The strips of lower refractive index material than the first coat of doped silica are preferably applied to the edges of the plates either by homogenizing the index of refraction in the area of the strips by fusion of the substance or vaporization of the dopants, or by doping the material in the area of said strips with agents lowering the refractive index.

In another embodiment, the method according to the invention involves the following steps.

(a) In a pure silica tube having a regular polygonal cross-section are made to circulate the vapors of a gaseous compound of silicon transformable into sililca, of a gaseous compound of a doping agent transformable into an oxide thereof, the dopant increasing the silica's refractive index, and of an oxidizing chemical compound. Said vapors are heated sufficiently to cause a first coat of doped silica to deposit on the inside walls of the tube.

(b) The walls of the tube are then sawed lengthwise such as to obtain several plane plates coated with doped silica having a greater refractive index than the pure silica.

(c) The edges of the doped silica are removed by electron-beam or laser beam techniques, or by selective etching after masking the center zone.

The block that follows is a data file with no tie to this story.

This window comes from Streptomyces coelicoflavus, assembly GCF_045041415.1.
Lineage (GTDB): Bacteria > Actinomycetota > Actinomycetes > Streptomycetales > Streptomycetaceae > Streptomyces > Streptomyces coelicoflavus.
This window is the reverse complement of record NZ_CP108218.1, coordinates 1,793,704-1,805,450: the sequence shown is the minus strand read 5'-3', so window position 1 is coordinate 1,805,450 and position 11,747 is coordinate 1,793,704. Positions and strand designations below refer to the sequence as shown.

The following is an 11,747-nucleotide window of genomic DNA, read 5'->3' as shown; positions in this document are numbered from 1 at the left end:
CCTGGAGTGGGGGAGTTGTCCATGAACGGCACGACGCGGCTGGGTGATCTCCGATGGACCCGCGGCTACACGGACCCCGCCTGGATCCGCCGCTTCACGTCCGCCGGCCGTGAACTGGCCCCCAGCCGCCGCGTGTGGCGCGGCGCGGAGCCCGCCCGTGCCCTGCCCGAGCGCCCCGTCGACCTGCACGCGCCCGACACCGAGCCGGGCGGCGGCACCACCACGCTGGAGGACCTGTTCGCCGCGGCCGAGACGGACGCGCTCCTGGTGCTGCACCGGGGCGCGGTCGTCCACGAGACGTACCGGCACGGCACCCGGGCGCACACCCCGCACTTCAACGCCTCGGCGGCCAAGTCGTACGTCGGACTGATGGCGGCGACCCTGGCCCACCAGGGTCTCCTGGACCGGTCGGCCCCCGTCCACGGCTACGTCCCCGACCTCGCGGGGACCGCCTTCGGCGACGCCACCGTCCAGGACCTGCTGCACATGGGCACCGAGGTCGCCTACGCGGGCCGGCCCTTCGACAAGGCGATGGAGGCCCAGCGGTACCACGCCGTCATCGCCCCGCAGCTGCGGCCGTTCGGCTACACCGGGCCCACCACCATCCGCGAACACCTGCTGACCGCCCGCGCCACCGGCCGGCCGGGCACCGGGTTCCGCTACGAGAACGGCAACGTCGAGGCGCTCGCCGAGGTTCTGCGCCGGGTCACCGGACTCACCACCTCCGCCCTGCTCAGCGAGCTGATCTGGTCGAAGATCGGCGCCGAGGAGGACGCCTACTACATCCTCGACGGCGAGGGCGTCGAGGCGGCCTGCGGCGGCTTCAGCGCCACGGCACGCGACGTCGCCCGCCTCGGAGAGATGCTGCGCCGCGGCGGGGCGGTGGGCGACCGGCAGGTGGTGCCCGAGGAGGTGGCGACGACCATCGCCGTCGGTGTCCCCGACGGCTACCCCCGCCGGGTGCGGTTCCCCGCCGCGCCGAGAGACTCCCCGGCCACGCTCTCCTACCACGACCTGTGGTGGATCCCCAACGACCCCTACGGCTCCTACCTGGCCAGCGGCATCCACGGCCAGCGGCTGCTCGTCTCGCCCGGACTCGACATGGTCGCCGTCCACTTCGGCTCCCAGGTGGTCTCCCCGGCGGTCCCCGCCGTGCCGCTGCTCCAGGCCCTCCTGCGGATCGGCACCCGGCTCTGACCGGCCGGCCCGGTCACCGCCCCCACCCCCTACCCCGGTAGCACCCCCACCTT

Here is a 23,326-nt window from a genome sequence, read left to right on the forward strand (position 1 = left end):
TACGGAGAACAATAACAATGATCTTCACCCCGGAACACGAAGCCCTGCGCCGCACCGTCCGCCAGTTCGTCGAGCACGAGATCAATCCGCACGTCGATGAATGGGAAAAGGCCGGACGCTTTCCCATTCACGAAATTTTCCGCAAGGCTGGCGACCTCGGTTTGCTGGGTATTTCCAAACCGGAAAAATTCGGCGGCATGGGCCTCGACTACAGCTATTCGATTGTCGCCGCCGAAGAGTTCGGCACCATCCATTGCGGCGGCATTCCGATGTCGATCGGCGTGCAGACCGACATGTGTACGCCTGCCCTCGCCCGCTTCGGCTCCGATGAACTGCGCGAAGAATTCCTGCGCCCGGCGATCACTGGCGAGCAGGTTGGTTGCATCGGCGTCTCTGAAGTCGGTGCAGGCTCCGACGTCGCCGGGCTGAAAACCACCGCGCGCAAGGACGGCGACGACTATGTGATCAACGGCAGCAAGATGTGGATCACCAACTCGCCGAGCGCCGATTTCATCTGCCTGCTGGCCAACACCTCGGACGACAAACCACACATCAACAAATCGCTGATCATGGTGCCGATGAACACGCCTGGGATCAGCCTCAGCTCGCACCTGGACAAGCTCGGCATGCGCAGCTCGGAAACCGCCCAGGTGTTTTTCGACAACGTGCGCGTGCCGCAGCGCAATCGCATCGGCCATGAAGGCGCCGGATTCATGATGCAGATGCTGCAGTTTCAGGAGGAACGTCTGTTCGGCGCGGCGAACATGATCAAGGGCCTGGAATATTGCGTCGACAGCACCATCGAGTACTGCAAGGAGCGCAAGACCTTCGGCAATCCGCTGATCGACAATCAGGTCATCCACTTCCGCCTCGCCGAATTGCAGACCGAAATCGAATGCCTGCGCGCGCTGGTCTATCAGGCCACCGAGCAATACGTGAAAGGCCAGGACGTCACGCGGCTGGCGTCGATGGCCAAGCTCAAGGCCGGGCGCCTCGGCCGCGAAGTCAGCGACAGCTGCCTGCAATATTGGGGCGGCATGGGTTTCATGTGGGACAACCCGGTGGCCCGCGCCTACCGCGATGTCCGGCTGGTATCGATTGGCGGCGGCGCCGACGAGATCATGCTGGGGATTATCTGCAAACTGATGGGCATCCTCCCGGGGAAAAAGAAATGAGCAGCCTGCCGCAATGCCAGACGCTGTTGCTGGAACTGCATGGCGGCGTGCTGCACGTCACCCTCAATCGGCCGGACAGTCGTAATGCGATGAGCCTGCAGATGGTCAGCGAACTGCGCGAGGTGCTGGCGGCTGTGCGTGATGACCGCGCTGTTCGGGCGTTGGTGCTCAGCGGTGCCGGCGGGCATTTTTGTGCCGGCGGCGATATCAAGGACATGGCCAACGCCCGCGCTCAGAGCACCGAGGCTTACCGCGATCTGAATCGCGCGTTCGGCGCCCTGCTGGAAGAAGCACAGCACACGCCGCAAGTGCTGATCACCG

(d) The plates are each inserted into a second polygonal cross-section pure silica tube substantially similar to the tube from which said plates were cut.

(e) In said second tube are made to circulate vapors of a gaseous silicon compound transformable into silica, of a gaseous compound of a doping agent transformable into an oxide thereof, the proportion of the nature said dopant being such however as to impart a lesssr increase in the silica's refractive index. Said vapors are then heated sufficiently to cause a second coat of doped silica, having a slightly refractive index then the first coat, to deposit onto said first coat of said wafers as well as on the edges of said first coat.

In a third embodiment, the method according to the invention involves the following steps.

(a) In a pure silica tube having a regular polygonal cross-section are made to circulate the vapors of a gaseous compound of silicon transformable into silica, of a gaseous compound of a doping agent transformable into an oxide thereof, the dopant decreasing the silica's refractive index, and of an oxidizing chemical compound. Said vapors are heated sufficiently to cause a first coat of doped silica to deposit on the inside walls of the tube.

(b) The walls of the tube are then sawed lengthwise such as to obtain several plane plates coated with doped silica having a lower refractive index than that of the pure silica.